How Sarbannes-Oxley Act affects internal controls
Sarbanes-Oxley Act which is also referred to as the public company accounting reform and investor protection act is a wider legislation passed in 2002. The SOX act has provisions touching on the standards for all the United States public firms’ boards, management as well as the public accounting companies. Sarbanes-Oxley Act has been considered one of most important legislation to the America’s security laws probably since the New Deal of passed in 1930s.
According to Moeller (2008) it has eleven sections that clearly spell out the standards it oversees.
The provisions of this law implies that American companies as well as those with the united states listings have a legal obligation to show that they have efficient and effective mechanisms of both internal control and financial reporting. The main objective of the Act is to enhance both transparency and financial reporting disclosures that would stifle any form of corporate or financial fraud. The SOX also enforces the responsibility of the senior officers in ensuring accuracy as well as honesty in the disclosure of financial outcomes (Porter & Norton, 2007).
The Sarbanes-Oxley act of 2002, in sections 302 and 404 have some tough provisions regarding the internal controls. Section 302 for example calls for certification of all information relayed to the public or market as correct. This section also requires evaluation of the “disclosure controls” (that is having full control of all information issued to the public) as well as being aware of any changes that would or might affect the performance of the controls from the time evaluation was done.
It requires that every company set up certain internal procedures that would ensure honesty and accuracy in financial reporting (Kairab 2004). Section 404 on the other hand a requirement for annual evaluation of controls effectiveness and procedures for financial reporting. It further stipulates that this evaluation must be vindicated by an external auditor’s report. Moeller (2008) suggests that the external auditors are obligated to give opinion regarding the effective internal controls over financial disclosure was adhered to in every material respects by the management.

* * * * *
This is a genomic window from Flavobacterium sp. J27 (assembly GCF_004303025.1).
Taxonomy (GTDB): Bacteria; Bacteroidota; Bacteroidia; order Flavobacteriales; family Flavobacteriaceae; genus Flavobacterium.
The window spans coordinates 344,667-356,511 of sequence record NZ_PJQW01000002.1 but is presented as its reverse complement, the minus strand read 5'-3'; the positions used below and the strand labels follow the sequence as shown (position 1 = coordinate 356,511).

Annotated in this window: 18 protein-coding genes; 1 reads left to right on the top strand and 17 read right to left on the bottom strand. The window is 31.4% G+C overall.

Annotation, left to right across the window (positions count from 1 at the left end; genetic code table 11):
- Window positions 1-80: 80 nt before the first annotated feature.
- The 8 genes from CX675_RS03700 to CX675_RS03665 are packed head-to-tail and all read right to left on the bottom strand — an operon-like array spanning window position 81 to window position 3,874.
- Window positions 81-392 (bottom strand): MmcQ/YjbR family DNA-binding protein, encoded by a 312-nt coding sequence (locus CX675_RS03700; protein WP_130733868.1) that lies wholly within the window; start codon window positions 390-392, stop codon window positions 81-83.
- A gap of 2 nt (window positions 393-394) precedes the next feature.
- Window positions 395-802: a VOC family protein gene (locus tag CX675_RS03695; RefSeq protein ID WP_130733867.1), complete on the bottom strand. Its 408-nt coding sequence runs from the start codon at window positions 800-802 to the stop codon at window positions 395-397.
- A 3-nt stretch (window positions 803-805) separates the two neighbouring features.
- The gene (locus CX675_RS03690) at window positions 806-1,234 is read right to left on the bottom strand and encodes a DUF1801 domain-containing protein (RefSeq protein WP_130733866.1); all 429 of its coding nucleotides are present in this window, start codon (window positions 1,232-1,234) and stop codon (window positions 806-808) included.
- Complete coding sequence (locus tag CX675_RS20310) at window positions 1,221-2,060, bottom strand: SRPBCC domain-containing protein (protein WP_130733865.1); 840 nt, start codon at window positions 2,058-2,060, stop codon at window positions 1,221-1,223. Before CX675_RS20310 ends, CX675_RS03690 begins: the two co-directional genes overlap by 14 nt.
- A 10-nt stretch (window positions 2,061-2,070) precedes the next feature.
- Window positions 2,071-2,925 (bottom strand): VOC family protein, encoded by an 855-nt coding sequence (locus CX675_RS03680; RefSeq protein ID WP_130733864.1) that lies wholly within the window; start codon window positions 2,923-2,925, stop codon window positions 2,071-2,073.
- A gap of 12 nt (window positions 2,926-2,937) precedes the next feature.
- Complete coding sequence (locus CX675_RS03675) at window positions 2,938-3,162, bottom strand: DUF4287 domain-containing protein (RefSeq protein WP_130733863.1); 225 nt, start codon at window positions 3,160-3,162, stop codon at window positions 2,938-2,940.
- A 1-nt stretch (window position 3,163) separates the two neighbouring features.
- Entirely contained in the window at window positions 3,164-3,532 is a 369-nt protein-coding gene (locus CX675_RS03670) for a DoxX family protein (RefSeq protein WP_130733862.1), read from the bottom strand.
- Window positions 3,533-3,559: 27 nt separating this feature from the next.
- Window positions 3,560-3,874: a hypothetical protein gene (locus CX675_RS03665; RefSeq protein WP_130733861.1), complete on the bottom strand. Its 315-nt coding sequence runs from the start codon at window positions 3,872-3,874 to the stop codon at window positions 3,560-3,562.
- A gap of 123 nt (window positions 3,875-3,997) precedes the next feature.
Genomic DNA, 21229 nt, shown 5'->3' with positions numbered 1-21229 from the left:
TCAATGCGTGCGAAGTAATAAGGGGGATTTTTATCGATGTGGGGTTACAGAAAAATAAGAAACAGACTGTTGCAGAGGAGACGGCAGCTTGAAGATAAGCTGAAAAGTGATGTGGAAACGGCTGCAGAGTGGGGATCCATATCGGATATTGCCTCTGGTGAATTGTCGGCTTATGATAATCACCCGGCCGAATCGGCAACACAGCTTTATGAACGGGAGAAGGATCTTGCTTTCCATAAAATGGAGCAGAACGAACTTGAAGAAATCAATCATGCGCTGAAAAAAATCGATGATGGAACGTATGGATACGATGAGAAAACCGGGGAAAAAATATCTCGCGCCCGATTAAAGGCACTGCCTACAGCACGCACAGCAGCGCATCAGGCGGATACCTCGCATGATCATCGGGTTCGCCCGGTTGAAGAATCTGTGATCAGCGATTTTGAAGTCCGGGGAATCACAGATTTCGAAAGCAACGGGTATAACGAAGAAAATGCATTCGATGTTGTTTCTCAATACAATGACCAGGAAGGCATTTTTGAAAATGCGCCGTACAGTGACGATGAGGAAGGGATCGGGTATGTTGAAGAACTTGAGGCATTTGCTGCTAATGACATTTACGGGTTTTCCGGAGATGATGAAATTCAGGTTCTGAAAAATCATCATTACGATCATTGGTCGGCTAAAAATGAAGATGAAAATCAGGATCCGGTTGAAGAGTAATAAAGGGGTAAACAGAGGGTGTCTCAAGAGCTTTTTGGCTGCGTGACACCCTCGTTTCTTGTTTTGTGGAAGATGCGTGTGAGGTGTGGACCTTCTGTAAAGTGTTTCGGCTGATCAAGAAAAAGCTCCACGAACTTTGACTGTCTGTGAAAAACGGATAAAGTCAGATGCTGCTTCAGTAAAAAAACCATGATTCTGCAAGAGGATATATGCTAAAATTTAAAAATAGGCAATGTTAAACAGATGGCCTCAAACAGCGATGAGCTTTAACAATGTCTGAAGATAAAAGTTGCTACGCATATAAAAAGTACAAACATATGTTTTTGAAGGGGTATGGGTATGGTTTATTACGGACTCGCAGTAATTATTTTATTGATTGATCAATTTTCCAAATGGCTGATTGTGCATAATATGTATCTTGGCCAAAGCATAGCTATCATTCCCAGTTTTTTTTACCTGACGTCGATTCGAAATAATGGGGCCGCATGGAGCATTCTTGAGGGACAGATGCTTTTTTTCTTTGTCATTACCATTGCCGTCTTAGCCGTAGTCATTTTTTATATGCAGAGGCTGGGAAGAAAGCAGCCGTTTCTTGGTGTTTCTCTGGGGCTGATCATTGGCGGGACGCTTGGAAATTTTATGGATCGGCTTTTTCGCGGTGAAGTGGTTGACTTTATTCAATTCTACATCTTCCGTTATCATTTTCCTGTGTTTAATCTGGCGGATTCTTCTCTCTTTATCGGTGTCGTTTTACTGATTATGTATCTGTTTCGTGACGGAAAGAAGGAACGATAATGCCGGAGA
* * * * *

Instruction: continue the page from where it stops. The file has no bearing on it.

In addition to this, the external auditors are further mandated to offer an opinion on the financial statements accuracies (Ramos, 2006). Section 404 of the Sarbanes Oxley act requires both the management and the external auditor to disclose on the adequacy of the firm’s internal control over financial disclosures. It has been considered quite costly to implement because documenting as well as testing some of the vital financial manual and other related automated controls would need a lot of effort (Moeller 2008).
Benefits so Far In a research carried out in 2006 among almost 2,500 American companies, it was found out that those firms that had no material limitation in their internal controls and those that corrected any of such limitations in appropriate and timely manner, registered a greater outcome in share prices as oppose to firms that did not. The report further showed that the profits to a compliant firm in share price were much higher than the companies’ respective costs for Sarbanes-Oxley Act section 404 (Ramos, 2006).
Conclusion Despite many attempts by PCAOB to help reduce the high cost of compliance, practice as well as guidance, much is needed to be done to improve on the management of companies vis-a-vis adherence to the Sarbanes-Oxley act. Nevertheless it is one great piece of legislation that will help to safeguard some of the America’s companies fundamental imperative in their markets which are characterizes by high level of corporate confidence as well as participation which has long been second to none.